A preview of my recent book, "Geometrica", available to purchase in print soon. Featured in an interview with the Osprey Observer.
Geometry is everywhere. From sunflowers to galaxies to your refrigerator and everything in it. It has been used to communicate ideas ranging from spirituality to mathematics across civilizations. Even Da Vinci's Vitruvian Man exemplifies the ideologies of geometric design in the thing most intimate to us—ourselves. 
I was an illustrator before I was a graphic designer, and I'm grateful to have learned observational painting and drawing before graphic design. Slowly, I moved away from illustration and became obsessed with reduction. I asked myself, "how far can I reduce an idea to where it is still understood? Even better, how can I use this reduction to actually enhance or clarify the message?" In this way, I found my passion for minimalist design. Great artists like Andy Warhol, Frank Lloyd Wright, and Frank Stella were pioneers in the minimalist movement. Their simplification is audacious, brave in its time, and their works hold strong identities.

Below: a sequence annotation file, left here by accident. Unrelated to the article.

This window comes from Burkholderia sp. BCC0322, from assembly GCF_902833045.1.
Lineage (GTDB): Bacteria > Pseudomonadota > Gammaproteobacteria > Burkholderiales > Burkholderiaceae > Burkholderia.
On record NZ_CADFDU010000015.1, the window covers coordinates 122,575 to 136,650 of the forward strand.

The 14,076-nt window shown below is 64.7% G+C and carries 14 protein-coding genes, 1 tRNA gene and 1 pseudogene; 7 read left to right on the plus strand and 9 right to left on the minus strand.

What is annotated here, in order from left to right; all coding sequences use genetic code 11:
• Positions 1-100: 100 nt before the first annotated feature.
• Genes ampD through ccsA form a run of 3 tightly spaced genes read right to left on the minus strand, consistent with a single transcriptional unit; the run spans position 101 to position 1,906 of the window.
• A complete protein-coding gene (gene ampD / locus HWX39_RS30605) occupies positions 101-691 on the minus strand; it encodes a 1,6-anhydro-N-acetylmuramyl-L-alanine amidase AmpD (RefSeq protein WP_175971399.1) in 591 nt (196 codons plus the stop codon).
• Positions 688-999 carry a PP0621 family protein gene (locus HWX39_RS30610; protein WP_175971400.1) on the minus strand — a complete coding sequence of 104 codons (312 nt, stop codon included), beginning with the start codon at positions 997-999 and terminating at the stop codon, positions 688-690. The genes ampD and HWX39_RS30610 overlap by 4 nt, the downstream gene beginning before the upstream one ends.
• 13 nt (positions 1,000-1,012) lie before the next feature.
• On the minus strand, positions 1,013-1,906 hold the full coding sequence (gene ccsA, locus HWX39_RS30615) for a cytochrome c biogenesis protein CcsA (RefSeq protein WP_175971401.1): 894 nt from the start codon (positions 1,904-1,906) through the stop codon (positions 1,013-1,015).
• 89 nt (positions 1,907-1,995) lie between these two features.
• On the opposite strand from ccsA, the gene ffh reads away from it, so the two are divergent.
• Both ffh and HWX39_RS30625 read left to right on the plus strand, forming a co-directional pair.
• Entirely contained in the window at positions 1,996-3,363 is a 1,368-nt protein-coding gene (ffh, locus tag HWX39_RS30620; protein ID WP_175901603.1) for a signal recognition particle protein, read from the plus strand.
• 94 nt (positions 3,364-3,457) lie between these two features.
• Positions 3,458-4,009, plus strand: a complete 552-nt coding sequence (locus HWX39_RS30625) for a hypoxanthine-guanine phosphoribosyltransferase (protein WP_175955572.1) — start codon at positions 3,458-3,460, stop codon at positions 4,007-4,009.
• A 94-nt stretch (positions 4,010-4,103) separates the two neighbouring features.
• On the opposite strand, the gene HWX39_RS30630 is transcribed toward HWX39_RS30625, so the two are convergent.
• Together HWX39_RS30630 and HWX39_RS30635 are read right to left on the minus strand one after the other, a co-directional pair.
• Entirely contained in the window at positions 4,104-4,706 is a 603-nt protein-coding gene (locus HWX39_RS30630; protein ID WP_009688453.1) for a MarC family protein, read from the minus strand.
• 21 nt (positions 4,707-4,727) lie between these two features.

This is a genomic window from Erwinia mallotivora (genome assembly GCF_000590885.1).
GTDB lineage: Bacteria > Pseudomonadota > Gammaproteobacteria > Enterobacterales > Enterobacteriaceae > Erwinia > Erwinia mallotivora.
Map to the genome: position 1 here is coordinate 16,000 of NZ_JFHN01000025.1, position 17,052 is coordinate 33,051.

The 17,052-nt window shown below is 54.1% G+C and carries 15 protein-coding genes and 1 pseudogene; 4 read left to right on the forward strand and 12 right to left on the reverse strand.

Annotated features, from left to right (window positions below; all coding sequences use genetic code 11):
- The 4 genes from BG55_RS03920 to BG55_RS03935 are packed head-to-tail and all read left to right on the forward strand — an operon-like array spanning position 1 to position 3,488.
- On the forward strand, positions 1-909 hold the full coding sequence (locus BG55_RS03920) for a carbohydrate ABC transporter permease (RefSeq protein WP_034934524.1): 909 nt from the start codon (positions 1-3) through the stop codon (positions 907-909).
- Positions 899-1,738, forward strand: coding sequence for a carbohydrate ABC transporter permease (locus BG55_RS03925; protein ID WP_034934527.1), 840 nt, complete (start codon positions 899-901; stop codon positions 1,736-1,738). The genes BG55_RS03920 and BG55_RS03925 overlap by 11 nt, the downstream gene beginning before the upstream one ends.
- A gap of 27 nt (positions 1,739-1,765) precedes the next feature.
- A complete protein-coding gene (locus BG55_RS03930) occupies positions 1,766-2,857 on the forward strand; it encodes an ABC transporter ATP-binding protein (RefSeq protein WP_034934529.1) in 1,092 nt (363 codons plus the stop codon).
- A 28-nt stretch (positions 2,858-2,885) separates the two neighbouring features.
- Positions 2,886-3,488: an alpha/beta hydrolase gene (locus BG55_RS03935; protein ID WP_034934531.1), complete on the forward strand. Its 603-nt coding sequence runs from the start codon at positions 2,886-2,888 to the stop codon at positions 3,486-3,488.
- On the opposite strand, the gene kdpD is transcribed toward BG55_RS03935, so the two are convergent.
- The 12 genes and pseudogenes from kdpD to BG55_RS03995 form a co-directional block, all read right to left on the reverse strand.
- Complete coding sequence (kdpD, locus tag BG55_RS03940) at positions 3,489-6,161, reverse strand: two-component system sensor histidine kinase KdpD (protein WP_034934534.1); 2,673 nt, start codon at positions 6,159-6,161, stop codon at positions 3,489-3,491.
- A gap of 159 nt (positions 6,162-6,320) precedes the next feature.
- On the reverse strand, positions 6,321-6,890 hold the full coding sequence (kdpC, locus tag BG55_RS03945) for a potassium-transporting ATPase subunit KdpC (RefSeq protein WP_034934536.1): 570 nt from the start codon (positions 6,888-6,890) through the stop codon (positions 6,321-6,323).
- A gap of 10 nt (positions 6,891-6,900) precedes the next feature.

Geometrica is my graphic design study aimed to explore the compositions of four basic shapes: Triangles, Squares, Hexagons, and Circles. In this way, it is a creative sandbox for me, and perhaps a coffee-table-picture-book for you. Each spread is designed to be a subtle visual puzzle. Or bout of cognitive dissonance. Or perhaps a door to a memory, portrayed in a new and simple light.
You may notice some overlap between sections. As much as I tried to mitigate this for the sake of focus, it is in a way inevitable, because of the self-evident relationships these simple shapes share. This endeavor, Geometrica, sent me on a tremendous mental adventure, one I could embark on at any time, both conscious and unconscious. I thoroughly enjoyed being able to discover and invent these graphic solutions, and in turn, develop a lens for artistic translation in the process. As cliché as it seems, it helped me better understand myself and the world around me.
A desensitized eye likely overlooks these simple shapes every day, but a sharpened one will see a plethora. Perhaps after perusing these pages you will discover things in the world in a new way—triangles here, squares there, circles in the rest—and appreciate the beauty in their simplicity.
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